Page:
Juan Fuentes, who grew up in Johnson County, can attest to this. He vividly remembers going to his first summit, and what it meant for him. “I was excited going to my first summit,” he says, “seeing successful mentors that shared similar traditions, culture, and language made me realize that I can be victorious. The motivational effect of the summit is they bring in other success stories. The overall message NCSHP provides to students is to overcome barriers.”

Fuentes, who had been interested in journalism, was encouraged by meeting Pamela Silvia Conde, an award-winning journalist for the Spanish-language Univision Network at the summit. He subsequently majored in communications, got a job when he graduated with the Spanish-language newspaper La Conexión, and now works in marketing for Oxford University Press. “It’s important to see a Hispanic person become successful,” he says, “so you can do the same thing.”

Marco Zárate can look at his work and see that it is good. But he also emphasizes that despite current controversies over national immigration policy, the NCSHP is about education and nothing else. Sure, the group supports in-state tuition for undocumented students, and is part of the Adelante (“forward” in Spanish) Coalition, a nonprofit fighting for tuition equality for Latino students. And the NCSHP is also in favor of the DREAM Act, which would provide permanent residency to immigrants who serve in the military or attend college.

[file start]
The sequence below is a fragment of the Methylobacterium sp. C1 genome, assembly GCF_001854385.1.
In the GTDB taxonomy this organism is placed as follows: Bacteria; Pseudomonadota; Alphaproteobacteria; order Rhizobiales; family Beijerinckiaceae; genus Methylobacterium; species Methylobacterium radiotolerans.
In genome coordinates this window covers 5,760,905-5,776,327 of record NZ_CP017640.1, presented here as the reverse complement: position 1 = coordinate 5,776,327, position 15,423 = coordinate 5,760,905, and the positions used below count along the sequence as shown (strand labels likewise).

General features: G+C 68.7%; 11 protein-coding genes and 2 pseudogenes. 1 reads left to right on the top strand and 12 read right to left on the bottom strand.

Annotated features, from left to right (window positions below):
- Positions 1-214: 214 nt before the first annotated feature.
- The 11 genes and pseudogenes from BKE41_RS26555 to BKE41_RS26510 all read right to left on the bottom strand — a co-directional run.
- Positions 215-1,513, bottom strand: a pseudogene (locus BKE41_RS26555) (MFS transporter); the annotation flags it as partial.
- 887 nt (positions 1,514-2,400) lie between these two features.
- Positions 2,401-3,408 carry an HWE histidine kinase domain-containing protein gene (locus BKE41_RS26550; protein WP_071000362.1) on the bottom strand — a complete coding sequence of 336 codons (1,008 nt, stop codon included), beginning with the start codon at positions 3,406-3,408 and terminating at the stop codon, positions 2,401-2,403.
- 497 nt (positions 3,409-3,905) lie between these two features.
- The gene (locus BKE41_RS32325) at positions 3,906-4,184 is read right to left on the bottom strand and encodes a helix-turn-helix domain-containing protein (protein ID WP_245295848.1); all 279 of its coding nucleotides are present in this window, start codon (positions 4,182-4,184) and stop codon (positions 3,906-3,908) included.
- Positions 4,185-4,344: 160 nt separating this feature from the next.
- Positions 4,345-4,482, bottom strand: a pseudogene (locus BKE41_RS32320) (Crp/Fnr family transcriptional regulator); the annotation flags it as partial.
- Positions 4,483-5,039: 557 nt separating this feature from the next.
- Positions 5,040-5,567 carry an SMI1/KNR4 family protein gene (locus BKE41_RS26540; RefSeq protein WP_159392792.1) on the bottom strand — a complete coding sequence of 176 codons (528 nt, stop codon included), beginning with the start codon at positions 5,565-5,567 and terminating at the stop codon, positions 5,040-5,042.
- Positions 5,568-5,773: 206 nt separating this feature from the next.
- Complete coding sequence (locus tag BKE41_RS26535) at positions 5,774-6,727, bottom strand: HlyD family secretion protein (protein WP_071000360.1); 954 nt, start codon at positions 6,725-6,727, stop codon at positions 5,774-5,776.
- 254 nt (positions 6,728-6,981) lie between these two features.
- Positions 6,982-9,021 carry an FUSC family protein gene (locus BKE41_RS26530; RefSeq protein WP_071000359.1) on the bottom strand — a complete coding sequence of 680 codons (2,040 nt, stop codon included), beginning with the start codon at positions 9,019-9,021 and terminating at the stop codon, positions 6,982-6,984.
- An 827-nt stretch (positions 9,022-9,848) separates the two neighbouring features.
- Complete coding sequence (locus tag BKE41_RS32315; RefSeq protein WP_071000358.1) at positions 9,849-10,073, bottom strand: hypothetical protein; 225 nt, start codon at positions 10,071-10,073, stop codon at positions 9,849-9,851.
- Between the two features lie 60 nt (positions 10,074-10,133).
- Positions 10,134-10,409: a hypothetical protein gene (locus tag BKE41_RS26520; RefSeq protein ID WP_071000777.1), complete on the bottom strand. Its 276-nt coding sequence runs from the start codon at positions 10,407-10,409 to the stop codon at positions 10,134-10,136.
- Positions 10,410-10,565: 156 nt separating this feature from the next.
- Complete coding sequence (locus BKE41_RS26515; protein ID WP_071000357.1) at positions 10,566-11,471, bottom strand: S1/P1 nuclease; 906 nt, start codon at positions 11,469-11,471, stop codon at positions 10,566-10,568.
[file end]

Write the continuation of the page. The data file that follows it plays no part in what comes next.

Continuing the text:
But ask Zárate to comment on other issues involving immigration and the undocumented, and he becomes visibly uncomfortable, saying only that he hopes the federal government can put together “a comprehensive immigration package.” He doesn’t go into specifics. “This happened a lot when we started, he says. “We were supposed to be an expert on everything, but we decided we just want to talk about education.”

And things are certainly looking up. Thanks to increasing cultural awareness on the part of local school systems and the work of groups like the NCSHP, the Hispanic graduation rate in North Carolina is now over 75%, a significant increase in 15 years. It makes Marco Zárate plenty proud to think of all the future wage earners and professionals his group has mentored.

“We believe an investment in Hispanic education is an investment in North Carolina,” he says. “We have professional people who believe in productivity, in a skilled workforce. And all those things are going to be better for everybody.”